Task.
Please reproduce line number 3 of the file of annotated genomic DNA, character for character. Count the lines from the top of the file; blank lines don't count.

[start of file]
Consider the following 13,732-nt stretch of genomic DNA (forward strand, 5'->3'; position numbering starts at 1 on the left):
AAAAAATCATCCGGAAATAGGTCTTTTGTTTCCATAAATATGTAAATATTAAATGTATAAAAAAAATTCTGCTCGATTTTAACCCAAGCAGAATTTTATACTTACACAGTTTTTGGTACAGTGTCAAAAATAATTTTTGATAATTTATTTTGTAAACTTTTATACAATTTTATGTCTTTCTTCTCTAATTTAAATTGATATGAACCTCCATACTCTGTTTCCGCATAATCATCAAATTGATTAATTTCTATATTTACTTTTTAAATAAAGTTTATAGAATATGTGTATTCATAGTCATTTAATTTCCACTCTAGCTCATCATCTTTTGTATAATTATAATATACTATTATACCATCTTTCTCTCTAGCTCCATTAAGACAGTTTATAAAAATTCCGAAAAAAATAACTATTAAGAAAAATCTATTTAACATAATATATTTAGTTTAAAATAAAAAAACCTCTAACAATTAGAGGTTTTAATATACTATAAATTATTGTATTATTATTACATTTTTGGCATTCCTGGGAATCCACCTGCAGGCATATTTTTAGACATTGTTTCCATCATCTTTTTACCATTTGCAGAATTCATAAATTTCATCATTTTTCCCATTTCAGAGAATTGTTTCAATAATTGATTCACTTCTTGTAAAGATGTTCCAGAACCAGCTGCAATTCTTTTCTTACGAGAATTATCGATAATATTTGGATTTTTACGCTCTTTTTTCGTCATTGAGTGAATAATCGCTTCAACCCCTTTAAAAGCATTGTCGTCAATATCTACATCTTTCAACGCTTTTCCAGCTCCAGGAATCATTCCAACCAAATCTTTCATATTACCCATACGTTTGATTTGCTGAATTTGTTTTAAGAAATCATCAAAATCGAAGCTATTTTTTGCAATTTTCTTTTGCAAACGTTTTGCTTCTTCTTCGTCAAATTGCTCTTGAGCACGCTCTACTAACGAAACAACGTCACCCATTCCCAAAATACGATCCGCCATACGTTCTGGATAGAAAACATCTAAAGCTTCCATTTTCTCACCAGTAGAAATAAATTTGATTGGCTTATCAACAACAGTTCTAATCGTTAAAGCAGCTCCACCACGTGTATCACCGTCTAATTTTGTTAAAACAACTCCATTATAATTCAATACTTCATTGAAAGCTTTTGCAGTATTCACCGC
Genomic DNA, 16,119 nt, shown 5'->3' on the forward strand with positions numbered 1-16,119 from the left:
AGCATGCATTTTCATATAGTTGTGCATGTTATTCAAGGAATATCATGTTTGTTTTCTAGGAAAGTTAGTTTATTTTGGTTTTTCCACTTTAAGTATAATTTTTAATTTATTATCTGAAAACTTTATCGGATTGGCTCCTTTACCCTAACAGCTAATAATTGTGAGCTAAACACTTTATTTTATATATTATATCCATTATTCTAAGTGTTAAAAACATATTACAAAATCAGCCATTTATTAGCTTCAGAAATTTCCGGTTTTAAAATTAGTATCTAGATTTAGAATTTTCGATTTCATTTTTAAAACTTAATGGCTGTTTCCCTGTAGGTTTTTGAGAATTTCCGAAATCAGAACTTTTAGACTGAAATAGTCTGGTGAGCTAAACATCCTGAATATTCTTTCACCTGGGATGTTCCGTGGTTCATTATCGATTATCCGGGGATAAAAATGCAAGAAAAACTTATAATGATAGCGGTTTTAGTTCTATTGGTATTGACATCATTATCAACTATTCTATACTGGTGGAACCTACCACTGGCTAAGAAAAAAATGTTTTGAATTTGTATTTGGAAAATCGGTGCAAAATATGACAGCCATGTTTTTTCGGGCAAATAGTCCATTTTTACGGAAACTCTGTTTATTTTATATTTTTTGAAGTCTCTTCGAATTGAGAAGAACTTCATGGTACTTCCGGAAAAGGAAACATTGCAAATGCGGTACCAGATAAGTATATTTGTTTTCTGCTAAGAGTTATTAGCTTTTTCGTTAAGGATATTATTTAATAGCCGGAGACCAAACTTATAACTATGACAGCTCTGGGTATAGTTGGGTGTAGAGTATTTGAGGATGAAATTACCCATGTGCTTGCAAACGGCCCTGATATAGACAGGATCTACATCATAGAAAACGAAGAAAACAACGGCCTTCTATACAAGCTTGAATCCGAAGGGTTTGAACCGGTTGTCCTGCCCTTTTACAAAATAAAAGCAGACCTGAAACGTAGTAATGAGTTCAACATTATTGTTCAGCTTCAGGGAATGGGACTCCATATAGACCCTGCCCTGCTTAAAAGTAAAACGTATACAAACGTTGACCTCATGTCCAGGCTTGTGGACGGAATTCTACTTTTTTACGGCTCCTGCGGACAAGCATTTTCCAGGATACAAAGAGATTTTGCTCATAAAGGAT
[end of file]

Genomic DNA, 16,119 nt, shown 5'->3' on the forward strand with positions numbered 1-16,119 from the left: